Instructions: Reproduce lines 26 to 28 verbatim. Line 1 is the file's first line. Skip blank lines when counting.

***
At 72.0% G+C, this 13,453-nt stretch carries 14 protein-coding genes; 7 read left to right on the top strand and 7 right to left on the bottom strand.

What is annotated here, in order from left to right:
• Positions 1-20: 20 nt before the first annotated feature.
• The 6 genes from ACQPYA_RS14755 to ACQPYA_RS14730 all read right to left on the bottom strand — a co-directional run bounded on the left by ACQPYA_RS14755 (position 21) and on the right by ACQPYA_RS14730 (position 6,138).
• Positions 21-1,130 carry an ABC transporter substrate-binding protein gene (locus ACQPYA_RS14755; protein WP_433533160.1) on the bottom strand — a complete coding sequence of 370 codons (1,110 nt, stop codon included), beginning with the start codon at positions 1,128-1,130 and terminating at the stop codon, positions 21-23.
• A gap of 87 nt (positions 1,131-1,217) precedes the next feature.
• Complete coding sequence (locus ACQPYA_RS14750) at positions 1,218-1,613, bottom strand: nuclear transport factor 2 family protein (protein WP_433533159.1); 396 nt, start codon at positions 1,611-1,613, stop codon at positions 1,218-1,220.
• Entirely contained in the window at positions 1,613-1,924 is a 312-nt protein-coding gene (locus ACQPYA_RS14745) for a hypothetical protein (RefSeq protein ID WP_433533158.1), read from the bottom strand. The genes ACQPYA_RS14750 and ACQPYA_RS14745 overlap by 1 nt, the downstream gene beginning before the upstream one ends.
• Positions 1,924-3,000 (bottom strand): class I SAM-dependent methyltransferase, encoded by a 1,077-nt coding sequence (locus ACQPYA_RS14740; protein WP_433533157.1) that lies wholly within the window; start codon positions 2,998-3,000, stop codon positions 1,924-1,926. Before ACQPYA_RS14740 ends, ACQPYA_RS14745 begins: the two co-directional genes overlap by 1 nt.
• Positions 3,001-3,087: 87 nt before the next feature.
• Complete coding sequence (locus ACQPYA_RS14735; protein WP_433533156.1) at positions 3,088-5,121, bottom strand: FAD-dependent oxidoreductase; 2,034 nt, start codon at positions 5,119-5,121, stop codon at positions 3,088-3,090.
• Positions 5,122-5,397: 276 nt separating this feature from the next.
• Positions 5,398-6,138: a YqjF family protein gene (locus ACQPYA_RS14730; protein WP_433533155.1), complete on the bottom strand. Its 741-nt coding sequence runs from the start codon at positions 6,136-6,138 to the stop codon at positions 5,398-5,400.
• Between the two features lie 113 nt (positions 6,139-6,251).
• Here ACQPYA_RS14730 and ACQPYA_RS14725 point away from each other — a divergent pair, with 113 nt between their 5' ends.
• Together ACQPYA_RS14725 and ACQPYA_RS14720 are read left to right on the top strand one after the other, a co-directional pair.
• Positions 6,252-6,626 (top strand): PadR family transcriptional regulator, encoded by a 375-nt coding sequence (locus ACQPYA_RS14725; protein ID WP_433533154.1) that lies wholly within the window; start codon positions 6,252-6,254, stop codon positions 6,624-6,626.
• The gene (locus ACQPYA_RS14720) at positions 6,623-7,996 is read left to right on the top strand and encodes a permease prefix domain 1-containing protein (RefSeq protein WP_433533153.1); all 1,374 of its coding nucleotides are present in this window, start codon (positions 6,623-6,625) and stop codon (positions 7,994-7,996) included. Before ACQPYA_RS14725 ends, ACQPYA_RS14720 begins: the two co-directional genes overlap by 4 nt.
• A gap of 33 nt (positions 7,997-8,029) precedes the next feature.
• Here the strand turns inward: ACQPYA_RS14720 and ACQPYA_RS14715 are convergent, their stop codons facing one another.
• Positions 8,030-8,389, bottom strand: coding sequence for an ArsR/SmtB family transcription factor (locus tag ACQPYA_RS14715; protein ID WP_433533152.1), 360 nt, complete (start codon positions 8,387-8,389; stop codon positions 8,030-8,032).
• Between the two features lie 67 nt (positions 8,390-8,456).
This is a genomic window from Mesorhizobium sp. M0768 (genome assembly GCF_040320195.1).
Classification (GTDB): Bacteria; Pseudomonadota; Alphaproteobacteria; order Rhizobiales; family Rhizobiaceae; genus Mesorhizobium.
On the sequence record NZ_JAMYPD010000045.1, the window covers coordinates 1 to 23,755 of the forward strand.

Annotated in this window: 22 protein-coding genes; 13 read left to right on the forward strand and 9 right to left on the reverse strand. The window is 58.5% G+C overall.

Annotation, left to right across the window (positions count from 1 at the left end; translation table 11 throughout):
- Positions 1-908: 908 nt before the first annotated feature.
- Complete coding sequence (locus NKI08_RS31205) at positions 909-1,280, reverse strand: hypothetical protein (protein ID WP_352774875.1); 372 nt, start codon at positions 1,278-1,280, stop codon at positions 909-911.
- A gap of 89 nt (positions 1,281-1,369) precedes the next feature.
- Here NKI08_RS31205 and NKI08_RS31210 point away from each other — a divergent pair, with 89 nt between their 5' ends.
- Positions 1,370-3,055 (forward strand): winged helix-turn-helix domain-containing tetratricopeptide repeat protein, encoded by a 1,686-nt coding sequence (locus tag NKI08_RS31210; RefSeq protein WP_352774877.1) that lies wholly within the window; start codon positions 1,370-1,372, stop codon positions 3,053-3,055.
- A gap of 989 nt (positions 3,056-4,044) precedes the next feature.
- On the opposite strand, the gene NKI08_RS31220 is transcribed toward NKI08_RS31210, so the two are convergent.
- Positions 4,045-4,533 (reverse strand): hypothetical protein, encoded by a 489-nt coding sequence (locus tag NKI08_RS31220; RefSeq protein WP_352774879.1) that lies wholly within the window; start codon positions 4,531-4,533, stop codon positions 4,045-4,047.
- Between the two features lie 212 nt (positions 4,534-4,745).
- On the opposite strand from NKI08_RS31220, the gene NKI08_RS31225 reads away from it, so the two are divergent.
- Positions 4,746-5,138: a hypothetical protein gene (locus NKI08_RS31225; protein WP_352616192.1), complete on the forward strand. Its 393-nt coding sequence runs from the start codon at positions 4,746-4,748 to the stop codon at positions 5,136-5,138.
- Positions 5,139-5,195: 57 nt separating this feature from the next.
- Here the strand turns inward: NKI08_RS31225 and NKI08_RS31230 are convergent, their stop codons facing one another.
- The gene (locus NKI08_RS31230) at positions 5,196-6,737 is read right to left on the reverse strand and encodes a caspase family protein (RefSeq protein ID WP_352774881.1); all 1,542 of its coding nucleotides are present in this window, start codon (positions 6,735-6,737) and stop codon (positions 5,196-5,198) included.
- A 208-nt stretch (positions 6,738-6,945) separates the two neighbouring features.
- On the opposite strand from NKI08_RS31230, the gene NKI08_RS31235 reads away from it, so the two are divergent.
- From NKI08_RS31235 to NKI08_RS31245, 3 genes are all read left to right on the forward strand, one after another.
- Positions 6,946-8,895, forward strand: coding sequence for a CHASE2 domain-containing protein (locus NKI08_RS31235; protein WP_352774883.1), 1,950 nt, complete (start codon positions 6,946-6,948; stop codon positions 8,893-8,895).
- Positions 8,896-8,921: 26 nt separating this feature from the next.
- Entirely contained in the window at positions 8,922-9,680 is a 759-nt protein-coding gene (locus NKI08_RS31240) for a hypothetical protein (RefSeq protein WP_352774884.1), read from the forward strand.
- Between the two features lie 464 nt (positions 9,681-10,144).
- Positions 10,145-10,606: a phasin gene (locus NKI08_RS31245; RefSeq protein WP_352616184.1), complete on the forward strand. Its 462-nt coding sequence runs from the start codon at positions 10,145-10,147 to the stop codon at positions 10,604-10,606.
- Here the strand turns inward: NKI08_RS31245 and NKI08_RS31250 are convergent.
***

Annotated in this window: 22 protein-coding genes; 13 read left to right on the forward strand and 9 right to left on the reverse strand. The window is 58.5% G+C overall.

Annotation, left to right across the window (positions count from 1 at the left end; translation table 11 throughout):
- Positions 1-908: 908 nt before the first annotated feature.